One program officer put it this way: ”‘Spin’ and ‘messaging’ can sometimes make it feel like the nuance is lost. The story gets too simplified.” A common tension around communications for program officers lies in the winnowing of content that communications officers often seek in an effort to make a message simpler and more compelling; program staff may feel that complex problems can only be reduced so much. On a more personal level, program officers may also feel that communications professionals undervalue their programmatic expertise and experience.
Communications officers and consultants know how to get a message across; they’re knowledgeable about how a message is going to be received and how to make adjustments that make it more effective. It’s not just that they know how to create a soundbite or have good contacts with the media. Imagine their frustration when an excellent piece of research is delivered to its intended audience in a form that fails to make it accessible, clear, relevant, or compelling. Communications officers don’t often have the comprehensive issue expertise that program staff do, but they are personally and professionally committed to solving the same social problems as their program colleagues. Both parties bring essential expertise to the challenge of communicating effectively. “Our roles differ a lot,” said a program officer regarding her colleagues in the foundation’s communications office, “but we’re working on the same initiatives and have the same goals” for the foundation and its grantees.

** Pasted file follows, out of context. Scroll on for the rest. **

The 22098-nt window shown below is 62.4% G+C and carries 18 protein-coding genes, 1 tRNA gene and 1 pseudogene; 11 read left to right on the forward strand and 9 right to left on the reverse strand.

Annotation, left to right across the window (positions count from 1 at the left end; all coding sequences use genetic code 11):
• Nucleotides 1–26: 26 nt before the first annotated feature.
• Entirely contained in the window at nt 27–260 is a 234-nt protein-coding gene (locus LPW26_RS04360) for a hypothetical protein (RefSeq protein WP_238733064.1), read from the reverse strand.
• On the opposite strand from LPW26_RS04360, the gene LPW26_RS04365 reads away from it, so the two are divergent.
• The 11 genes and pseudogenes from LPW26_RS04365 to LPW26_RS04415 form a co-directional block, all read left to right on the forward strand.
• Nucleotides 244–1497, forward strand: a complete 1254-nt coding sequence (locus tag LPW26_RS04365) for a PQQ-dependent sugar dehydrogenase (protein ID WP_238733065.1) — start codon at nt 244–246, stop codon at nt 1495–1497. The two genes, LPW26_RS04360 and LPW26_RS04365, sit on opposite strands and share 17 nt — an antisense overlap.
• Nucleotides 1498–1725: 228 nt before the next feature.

Takeaways are critical, bite-sized resources either excerpted from our guides or written by GrantCraft using the guide's research data or themes post-publication. Attribution is given if the takeaway is a quotation.
This takeaway was derived from Communicating For Impact.